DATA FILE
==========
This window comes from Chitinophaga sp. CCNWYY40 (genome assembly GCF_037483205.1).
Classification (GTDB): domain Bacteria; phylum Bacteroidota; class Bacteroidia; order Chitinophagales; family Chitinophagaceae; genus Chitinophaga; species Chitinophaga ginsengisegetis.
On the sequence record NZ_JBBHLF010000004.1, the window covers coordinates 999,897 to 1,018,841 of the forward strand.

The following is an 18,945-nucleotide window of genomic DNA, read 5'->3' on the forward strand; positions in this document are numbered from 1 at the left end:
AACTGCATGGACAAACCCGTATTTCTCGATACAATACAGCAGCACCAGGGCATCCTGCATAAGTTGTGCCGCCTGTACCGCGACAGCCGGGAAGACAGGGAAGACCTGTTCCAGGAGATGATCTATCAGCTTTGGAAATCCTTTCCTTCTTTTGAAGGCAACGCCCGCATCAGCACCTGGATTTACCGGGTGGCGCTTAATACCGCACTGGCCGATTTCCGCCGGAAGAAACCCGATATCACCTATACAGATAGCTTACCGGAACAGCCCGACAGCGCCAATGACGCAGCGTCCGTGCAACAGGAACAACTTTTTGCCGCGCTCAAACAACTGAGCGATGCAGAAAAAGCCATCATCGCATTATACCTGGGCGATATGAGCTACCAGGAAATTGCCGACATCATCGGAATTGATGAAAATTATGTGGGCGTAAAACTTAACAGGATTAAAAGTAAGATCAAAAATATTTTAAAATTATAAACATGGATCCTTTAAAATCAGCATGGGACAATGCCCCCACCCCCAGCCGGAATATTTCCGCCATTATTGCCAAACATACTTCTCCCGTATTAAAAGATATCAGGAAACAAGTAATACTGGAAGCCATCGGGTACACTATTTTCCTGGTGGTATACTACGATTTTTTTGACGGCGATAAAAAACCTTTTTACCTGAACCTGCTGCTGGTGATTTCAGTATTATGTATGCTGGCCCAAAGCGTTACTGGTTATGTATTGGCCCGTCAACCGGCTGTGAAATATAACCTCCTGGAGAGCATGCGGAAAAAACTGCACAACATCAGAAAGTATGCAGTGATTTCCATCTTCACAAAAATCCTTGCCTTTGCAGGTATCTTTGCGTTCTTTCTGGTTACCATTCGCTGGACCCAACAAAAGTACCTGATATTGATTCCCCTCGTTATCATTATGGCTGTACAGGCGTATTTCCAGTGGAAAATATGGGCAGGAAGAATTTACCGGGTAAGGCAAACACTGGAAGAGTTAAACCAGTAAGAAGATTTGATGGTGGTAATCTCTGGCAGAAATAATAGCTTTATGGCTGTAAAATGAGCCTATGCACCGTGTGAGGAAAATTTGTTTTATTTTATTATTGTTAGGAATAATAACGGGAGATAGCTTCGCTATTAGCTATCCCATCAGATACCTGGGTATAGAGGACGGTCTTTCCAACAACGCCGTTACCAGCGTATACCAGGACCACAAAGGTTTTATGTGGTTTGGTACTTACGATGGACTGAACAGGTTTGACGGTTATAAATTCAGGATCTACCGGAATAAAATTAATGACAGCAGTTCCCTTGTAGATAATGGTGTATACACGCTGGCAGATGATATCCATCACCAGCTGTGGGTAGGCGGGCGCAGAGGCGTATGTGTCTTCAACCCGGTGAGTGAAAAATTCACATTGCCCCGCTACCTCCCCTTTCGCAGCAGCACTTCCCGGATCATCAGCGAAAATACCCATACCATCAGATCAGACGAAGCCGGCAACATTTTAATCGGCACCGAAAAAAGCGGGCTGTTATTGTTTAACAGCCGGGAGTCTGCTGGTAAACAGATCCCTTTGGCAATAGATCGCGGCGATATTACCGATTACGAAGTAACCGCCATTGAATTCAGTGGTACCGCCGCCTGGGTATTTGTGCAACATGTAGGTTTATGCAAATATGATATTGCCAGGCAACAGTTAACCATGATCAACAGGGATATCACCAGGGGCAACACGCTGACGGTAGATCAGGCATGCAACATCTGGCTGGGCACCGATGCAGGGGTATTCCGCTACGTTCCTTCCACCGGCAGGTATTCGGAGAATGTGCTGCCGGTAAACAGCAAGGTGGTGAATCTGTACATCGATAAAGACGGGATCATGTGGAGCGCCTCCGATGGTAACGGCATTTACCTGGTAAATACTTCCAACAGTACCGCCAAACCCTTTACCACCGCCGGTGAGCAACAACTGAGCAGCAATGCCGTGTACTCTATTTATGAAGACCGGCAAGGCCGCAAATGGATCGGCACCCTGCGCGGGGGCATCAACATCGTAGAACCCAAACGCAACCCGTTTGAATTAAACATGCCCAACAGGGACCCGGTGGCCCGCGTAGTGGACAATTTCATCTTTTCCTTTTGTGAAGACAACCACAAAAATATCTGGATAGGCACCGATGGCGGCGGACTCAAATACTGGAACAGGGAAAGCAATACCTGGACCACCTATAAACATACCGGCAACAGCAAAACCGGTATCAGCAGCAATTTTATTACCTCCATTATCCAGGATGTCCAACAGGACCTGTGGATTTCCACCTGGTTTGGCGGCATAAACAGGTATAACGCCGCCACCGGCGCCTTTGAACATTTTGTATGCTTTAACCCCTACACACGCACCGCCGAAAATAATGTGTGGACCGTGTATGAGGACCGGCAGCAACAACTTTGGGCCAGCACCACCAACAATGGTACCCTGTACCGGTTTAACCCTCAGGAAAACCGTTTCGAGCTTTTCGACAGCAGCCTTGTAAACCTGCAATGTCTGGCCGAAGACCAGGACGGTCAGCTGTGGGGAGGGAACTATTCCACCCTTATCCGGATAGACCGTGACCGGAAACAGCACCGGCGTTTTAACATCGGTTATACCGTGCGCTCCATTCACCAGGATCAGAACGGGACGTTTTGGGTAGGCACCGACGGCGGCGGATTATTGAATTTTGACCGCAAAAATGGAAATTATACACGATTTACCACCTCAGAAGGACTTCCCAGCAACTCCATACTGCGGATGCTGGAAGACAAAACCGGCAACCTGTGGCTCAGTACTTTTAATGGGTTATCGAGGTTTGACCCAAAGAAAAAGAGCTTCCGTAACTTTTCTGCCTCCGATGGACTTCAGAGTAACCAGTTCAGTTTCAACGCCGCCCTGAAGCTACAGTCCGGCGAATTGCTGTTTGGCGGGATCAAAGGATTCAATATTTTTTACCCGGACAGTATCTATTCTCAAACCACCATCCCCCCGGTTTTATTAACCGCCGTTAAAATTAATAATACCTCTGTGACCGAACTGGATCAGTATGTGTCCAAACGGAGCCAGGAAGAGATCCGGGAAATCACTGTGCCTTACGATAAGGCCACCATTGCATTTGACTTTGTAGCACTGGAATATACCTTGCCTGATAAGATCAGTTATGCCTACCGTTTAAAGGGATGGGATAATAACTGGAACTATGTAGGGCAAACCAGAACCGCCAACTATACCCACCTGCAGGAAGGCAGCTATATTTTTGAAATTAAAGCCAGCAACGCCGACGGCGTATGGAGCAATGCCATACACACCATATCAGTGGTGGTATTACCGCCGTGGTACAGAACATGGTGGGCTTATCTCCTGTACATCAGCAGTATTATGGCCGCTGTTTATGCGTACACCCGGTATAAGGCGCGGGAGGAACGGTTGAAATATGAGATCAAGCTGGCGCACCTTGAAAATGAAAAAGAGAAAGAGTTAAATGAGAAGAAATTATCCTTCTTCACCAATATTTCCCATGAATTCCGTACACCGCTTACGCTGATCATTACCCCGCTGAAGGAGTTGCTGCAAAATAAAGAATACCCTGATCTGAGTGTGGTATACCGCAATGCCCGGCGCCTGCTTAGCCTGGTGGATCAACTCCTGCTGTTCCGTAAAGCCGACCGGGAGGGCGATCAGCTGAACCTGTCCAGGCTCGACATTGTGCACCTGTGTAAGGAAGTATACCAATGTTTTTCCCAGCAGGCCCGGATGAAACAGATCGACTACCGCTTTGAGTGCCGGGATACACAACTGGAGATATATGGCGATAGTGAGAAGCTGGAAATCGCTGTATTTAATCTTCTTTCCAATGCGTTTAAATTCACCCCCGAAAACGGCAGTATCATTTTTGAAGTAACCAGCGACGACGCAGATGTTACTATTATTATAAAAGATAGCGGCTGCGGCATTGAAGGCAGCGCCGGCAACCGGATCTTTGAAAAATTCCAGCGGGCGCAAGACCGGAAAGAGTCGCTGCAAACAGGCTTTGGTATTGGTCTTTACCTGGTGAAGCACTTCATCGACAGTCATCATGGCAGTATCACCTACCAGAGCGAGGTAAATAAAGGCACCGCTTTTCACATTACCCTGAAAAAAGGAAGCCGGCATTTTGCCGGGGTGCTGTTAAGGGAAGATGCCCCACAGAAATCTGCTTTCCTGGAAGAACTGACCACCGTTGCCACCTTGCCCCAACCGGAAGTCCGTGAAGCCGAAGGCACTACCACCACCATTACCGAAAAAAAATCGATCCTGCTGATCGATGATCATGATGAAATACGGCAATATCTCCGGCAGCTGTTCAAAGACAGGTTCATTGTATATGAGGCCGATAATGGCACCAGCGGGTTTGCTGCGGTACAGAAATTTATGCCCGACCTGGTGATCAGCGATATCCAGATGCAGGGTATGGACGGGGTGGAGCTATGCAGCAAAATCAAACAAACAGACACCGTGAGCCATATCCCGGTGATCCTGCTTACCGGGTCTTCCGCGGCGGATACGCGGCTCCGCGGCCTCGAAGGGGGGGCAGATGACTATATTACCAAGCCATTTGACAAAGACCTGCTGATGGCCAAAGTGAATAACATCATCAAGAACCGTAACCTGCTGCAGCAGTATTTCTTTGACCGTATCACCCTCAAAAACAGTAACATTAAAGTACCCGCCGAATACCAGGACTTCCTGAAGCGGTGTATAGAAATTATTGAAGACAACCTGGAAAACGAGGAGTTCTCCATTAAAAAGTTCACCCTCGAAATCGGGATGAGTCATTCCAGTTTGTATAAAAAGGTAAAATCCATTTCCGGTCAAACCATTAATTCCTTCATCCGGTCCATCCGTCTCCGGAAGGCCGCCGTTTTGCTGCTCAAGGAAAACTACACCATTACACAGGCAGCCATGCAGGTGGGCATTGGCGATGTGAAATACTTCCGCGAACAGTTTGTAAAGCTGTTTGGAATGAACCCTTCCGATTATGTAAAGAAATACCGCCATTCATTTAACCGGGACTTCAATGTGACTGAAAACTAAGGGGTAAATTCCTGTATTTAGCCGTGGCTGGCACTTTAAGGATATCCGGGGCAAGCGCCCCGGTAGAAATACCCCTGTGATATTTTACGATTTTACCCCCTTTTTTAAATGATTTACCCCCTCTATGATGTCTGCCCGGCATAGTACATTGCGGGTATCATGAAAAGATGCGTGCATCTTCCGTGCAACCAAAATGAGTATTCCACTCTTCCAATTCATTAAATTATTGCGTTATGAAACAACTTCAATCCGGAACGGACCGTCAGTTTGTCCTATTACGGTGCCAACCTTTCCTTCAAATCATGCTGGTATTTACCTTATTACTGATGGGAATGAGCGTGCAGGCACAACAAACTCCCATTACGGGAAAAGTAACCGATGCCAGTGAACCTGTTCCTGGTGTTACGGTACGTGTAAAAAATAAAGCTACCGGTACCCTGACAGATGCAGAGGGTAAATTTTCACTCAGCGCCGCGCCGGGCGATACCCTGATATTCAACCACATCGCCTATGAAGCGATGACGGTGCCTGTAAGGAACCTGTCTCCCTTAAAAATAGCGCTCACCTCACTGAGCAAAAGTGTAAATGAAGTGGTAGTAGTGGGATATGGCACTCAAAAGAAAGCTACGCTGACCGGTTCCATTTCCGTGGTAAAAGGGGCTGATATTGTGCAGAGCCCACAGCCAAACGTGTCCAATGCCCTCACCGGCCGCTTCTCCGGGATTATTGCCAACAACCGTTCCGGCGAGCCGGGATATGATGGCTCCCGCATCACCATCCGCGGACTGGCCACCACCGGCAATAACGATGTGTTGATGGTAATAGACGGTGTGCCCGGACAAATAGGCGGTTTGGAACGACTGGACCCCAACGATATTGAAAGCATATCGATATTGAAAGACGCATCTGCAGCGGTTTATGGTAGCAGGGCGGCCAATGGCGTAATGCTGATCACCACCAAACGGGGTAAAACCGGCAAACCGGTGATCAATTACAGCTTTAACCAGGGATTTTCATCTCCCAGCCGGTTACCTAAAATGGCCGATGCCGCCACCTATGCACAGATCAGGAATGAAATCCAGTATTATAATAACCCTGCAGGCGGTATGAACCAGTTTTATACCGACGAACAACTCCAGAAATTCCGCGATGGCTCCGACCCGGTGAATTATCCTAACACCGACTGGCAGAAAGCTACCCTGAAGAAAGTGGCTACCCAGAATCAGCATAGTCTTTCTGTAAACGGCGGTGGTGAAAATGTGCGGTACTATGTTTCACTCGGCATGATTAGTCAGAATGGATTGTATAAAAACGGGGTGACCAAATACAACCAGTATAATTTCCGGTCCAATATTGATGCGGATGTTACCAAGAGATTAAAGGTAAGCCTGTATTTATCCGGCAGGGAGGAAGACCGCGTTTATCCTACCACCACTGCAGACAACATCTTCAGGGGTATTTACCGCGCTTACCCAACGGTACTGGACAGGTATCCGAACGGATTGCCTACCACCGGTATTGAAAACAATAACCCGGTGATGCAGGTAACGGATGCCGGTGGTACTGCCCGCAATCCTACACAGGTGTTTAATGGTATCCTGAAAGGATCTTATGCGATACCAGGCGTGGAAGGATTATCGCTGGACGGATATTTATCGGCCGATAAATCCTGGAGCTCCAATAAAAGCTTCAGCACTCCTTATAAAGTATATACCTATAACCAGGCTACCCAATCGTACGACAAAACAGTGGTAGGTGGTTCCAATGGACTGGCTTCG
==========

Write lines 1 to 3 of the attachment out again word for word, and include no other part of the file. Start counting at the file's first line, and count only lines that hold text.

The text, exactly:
This window comes from Chitinophaga sp. CCNWYY40 (genome assembly GCF_037483205.1).
Classification (GTDB): domain Bacteria; phylum Bacteroidota; class Bacteroidia; order Chitinophagales; family Chitinophagaceae; genus Chitinophaga; species Chitinophaga ginsengisegetis.
On the sequence record NZ_JBBHLF010000004.1, the window covers coordinates 999,897 to 1,018,841 of the forward strand.